If you are using a PoE (Power Over Ethernet) based system to deliver power over your network, you may be wondering how safe it is for you and your equipment. When dealing with electricity, it is always recommended to use caution and make sure you are safely handling your equipment.
PoE is usually safe for equipment thanks to its smart detection technology that negotiates how much power to send. There are types like passive PoE, however, which can damage your electronics if misused. Handling live wires can also pose a hazard.
PoE can add some great benefits to your system. If you’re worried about injury or damage to electronics, it’s always a good idea to make sure you have an understanding of what you’re working with. PoE is very ubiquitous today, especially for use with security cameras (our guide), but some can cause damage when improperly used. Read on to learn more.
How Much Power is a PoE Line Carrying?
When it comes to how much power a PoE enabled ethernet cable is carrying, you’ll first need to find out what type of PoE you are using and what device you intend on using it for as we’ve talked about before. Each type of PoE is designed to work with different classes of hardware that have different power needs. For most applications, you’ll most likely be dealing with PoE standard Type 1, but there are higher levels that transfer more power.
Here are the types of PoE:
|Name||IEEE Standard||Power Usage||Used For|
|PoE Type 1||802.3af||15.4 watts||IP Cameras, VOIP Phones|
|PoE Type 2 (PoE Plus)||802.3at||30 Watts||PTZ Cameras, Alarm Systems|
|PoE Type 3 (PoE ++)||802.3bt||60 Watts||Video Conferencing, WAPs|
|PoE Type 4||802.3bt||100 Watts||PoE Computers, Monitors|
As you can see, the higher your PoE rating, the more power the cable will be transferring. While the cable will shield this power in most cases, there are instances where there can be open ends to the line. If this is the case, and the cables are live, you can certainly harm yourself. Thankfully, most ethernet cables you are working with will be shielded and have an RJ45 connector to protect the inner wires and you.
With your equipment, though, this can be a different story. If you’re using a non-standard type of PoE, there is a possibility you could damage any devices connected to your system. This is where understanding the difference between active and passive PoE is essential, moreover, it’s important to know about passthrough (our guide) as well.
Passive vs. Active (Normal) PoE – Which One is More Dangerous?
Active and passive PoE have different ways of managing the power being sent to the network’s devices. This is essential when using both PoE enabled devices like the Armcrest 5MP (on Amazon), and those just accessing the network which don’t need to draw as much power. Active PoE requires more intelligent communication across devices but also tends to be more expensive. Passive PoE, however, can be cheaper but less intelligent when it comes to power management.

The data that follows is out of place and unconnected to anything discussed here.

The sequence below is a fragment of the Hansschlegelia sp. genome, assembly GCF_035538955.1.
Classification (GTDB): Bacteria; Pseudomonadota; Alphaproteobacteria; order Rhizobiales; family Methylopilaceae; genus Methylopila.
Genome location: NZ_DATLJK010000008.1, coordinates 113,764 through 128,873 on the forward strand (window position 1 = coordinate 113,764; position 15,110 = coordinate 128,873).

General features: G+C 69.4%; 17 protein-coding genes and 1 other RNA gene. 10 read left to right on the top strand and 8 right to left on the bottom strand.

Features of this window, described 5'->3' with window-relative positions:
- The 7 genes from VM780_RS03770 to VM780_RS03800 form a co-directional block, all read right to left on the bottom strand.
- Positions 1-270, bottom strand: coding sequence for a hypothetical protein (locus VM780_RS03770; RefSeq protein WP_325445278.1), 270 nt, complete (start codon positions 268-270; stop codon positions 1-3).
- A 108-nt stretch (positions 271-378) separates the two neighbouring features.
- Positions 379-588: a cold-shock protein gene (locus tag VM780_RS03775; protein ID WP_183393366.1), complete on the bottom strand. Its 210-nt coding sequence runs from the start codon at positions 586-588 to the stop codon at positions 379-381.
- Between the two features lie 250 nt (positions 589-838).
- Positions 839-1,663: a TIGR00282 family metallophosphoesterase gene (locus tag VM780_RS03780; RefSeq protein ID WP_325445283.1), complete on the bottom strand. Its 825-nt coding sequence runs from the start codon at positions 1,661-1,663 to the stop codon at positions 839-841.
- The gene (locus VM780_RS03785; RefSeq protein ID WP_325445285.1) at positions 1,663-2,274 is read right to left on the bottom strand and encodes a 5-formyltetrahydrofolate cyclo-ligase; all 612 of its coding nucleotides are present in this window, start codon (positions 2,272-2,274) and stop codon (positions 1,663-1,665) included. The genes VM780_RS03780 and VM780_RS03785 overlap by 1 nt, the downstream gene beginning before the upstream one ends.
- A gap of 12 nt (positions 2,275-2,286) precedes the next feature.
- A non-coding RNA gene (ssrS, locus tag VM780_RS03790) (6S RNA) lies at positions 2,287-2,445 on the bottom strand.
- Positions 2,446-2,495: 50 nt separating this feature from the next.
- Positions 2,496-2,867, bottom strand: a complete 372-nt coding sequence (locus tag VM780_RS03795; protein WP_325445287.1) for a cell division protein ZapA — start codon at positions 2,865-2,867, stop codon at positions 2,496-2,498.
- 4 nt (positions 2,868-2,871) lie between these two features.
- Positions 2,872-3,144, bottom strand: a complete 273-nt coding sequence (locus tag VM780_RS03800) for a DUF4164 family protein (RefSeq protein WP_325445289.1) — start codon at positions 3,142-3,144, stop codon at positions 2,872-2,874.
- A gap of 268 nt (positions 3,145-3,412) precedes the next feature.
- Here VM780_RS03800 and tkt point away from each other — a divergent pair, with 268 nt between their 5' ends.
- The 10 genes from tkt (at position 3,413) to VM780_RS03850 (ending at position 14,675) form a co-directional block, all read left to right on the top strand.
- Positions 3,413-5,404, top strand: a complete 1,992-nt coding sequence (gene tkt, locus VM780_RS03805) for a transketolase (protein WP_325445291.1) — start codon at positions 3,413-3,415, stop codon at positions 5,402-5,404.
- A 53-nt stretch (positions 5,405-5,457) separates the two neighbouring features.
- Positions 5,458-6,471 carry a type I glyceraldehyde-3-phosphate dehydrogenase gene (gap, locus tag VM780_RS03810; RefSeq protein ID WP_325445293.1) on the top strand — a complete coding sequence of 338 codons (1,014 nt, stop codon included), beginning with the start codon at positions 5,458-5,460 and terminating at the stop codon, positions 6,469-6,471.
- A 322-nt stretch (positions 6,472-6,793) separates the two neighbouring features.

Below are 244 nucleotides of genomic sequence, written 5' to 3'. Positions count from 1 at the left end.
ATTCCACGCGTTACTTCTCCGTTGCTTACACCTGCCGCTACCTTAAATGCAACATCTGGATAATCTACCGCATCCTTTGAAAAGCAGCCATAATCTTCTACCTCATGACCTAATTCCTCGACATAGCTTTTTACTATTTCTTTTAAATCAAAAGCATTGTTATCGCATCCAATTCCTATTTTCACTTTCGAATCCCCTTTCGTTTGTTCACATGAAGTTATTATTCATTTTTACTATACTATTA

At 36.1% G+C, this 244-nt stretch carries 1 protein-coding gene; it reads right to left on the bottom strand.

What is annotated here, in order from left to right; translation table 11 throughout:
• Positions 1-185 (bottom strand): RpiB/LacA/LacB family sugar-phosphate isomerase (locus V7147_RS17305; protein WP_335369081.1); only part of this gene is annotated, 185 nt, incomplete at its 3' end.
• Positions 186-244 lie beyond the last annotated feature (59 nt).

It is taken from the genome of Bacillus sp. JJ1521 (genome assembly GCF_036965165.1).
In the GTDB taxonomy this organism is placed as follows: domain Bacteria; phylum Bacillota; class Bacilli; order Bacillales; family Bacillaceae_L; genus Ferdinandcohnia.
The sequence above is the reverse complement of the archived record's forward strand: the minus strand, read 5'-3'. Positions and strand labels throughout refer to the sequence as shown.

- Active PoE – Active PoE manages the power across the network by communicating with the devices that have access. It negotiates the proper voltage between the PD (powered device) and the PSE (power supply equipment).
- Passive PoE – Passive PoE equipment does not communicate with the devices that are connected. Instead, it sends power passively along the cable to any device that is connected, whether they want it or not!
When working with active PoE types, you have little to worry about when it comes to connecting non-PoE devices. Active PoE will be able to recognize the device as non-PoE and not send power to that device. This is not the case for passive PoE.
Passive PoE does not come with an IEEE standard; instead, it sends power over the network without regulating it. The IEEE standards don’t just tell the system how much voltage to transfer. It also tells the system how to send that voltage over the ethernet cable’s four-paired wires. With passive PoE, it is hard to know how many paired wires are being used and how much power is being sent.
As we’ve talked about in our guide all about it, if you’re connecting a non-PoE enabled device to your passive PoE system, you may be in a precarious situation: since the power is still running through the cable, it will most likely short circuit at the connection point. This results in what computer specialists call “magic smoke” as the wires’ voltage shorts across the device’s component, heating up and vaporizing some material.
If you connect a PoE enabled device to a passive system that requires a higher voltage than the system can offer, all that will happen is your device will not work. but if your device requires a lower voltage, you will send too much power to the device, causing damage over time. Not in the same way as the magic smoke, but still something you’ll wish you hadn’t done.
In most cases, you will be working with active PoE, and you won’t have to worry too much about damaging yourself or your equipment. To avoid the downsides of working with passive PoE, make sure you are researching what components you are adding to your system. If they are passive, they should be labeled as such.
If you are interested in using passive PoE due to the lower price, be aware of what you are adding to the system to ensure you aren’t going to damage any equipment or yourself. When working with any electrical system, you should be wary of uncapped or unshielded wires. This is the case for PoE as well.
While it may seem like PoE cables aren’t dangerous because they seem as safe as ethernet cables, connected PoE cables should be treated like live wires, because they are. So, always use caution when working with your PoE system and shut off the power before repairing anything or working to maintain your system.